I found that it is possible to define functions like this:
f(x, y) = begin
x + y
I couldn’t find documentation for this style of function definition in the Julia manual. My question is thus: what differences does this style have over defining functions using the more oft-used
Most people would use
f(x, y) = x + y
since function definitions already introduce a block (so
begin here is redundant, but harmless).
See the docs at
It’s a bit of a sneaky ‘abuse’ of short form (or ‘assignment form’) function definition. You can find it documented here: https://docs.julialang.org/en/v1/manual/functions/
While it doesn’t explicitly mention using
begin ... end, it says
In the assignment form, the body of the function must be a single expression, although it can be a compound expression (see Compound Expressions). Short, simple function definitions are common in Julia. The short function syntax is accordingly quite idiomatic, considerably reducing both typing and visual noise.
Compound expressions can entail
begin ... end.
While the manual says that that this form is idiomatic, I believe this is the case only for very short function bodies, typically a single line. Most of the style guides I’ve seen recommend using short form only for single line functions.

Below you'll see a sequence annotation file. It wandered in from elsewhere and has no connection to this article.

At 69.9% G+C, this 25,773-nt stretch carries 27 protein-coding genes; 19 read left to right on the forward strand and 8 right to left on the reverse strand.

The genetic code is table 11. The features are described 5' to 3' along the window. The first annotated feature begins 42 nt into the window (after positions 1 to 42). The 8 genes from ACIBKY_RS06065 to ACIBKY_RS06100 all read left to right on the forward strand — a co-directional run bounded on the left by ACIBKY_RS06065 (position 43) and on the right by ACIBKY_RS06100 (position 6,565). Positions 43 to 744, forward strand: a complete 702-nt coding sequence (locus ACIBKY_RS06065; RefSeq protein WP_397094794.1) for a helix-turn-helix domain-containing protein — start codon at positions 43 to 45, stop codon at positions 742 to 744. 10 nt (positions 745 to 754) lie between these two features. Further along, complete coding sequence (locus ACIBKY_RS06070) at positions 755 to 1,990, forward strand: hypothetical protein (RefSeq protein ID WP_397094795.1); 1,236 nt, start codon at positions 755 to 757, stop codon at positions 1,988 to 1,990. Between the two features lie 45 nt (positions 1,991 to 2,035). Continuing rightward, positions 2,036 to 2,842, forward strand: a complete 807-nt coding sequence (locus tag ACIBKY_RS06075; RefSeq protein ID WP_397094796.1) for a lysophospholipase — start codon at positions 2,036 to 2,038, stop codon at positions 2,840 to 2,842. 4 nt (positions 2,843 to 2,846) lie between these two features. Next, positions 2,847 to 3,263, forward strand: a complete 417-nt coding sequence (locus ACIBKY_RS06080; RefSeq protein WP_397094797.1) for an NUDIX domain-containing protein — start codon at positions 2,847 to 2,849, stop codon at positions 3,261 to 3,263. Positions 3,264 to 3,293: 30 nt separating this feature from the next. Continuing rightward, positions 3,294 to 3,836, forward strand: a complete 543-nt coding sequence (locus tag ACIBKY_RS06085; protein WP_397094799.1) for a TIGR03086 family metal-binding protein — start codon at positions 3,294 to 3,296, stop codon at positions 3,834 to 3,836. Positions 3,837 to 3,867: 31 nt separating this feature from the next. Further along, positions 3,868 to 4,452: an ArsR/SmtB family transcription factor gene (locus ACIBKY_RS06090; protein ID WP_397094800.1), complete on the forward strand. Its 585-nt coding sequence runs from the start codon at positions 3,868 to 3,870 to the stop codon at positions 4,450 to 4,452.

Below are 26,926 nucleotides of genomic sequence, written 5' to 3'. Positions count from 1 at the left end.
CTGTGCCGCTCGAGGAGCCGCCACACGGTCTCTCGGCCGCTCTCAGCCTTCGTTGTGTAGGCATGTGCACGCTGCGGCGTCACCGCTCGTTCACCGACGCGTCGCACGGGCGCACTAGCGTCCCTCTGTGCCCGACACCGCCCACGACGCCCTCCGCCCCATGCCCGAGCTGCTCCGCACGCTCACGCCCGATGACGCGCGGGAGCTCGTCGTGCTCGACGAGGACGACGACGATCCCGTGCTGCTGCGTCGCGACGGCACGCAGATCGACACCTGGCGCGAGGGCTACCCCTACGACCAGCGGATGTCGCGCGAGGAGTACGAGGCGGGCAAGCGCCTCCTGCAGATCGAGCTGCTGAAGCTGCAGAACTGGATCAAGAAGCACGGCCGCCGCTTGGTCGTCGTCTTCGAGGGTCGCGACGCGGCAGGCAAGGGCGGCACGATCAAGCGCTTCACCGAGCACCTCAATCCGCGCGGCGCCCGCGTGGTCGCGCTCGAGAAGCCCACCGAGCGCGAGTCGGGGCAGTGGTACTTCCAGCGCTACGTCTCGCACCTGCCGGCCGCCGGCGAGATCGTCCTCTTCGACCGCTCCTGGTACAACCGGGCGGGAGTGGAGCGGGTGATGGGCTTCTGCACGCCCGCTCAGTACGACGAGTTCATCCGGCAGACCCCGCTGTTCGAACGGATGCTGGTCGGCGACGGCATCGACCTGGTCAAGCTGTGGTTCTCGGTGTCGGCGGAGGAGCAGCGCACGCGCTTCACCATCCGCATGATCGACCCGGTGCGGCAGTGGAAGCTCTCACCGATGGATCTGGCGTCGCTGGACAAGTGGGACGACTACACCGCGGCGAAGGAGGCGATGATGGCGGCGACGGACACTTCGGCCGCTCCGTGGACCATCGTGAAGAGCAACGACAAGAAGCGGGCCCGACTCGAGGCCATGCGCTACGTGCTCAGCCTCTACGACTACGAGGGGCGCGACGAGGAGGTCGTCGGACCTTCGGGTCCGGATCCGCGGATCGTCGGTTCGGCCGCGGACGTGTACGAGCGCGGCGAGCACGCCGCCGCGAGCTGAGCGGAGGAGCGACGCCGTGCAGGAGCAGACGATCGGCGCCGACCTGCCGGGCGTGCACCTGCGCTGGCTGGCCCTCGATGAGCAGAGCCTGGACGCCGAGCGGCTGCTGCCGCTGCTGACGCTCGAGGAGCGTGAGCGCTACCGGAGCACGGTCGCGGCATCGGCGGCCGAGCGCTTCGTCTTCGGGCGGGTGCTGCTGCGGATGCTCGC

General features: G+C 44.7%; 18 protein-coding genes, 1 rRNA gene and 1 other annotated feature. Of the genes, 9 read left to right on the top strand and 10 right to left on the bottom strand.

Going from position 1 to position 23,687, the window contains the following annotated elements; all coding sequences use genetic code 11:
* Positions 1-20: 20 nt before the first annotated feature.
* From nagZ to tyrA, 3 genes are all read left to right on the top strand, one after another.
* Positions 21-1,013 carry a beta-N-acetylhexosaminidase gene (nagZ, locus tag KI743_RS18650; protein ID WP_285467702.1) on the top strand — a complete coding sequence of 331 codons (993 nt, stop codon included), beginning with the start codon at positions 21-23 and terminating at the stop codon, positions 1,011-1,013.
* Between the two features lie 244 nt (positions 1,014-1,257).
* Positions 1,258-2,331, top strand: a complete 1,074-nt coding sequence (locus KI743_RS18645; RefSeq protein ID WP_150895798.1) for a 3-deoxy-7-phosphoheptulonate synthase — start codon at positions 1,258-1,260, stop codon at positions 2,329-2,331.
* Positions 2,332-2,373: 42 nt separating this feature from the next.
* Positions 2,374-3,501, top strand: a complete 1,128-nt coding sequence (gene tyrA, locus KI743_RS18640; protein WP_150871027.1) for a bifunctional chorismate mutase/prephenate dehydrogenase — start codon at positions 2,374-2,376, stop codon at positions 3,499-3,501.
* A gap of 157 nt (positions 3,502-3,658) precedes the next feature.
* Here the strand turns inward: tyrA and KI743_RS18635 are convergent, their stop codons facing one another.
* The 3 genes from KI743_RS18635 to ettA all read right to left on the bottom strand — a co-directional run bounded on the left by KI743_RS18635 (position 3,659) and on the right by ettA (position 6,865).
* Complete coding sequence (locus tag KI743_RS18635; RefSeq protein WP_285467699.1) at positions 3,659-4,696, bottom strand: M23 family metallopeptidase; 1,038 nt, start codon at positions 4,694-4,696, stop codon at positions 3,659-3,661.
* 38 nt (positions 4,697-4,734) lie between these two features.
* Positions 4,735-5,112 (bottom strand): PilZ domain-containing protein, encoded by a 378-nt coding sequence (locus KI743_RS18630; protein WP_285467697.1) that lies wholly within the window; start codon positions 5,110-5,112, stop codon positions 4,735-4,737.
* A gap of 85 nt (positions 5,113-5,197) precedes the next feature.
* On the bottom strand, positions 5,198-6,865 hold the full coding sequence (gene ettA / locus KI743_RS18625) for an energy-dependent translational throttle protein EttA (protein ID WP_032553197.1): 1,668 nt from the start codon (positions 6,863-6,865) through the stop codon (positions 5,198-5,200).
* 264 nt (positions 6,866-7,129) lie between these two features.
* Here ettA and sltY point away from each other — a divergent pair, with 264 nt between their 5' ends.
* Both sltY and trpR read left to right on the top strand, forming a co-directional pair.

I guess some people use the short form anyway also for longer functions, because it reminds them of syntax in languages they are familiar with (I think R, in particular).
Personally, I would recommend to use short form only for single-line function definitions, I find the
begin ... end trick less readable, and it also clashes with coding practices in almost all Julia code, such as Base, stdlib and most registered packages.
I’ve recently started really liking the
f(x) = begin
form, mostly because it works really well in a list of methods where many are one-liners but a few are longer. As a short example from
mapexpr(f, expr) = expr
mapexpr(f, expr::Expr) = begin
res = Expr(expr.head)
map!(f, res.args, expr.args)
I wouldn’t be surprised if I find myself migrating 100% away from the
function ... syntax, even.
function is such an vital and pervasive code block signifier, I would be unhappy if this were to become the common idiom (or even replacing the
function keyword – I only worry since yours is apparently a popular opinion).
I see how it works well in the limited case that you mention (list of many one-liners with a few longer), but I think it really makes it hard to visually distinguish code blocks when the keyword isn’t at the beginning of the line, and doesn’t line up with the matching
For the same reason, I find that putting macros like
@threads ahead of a
for loop messes up the code quite a bit. I would love to be able to write
for i in eachindex(X)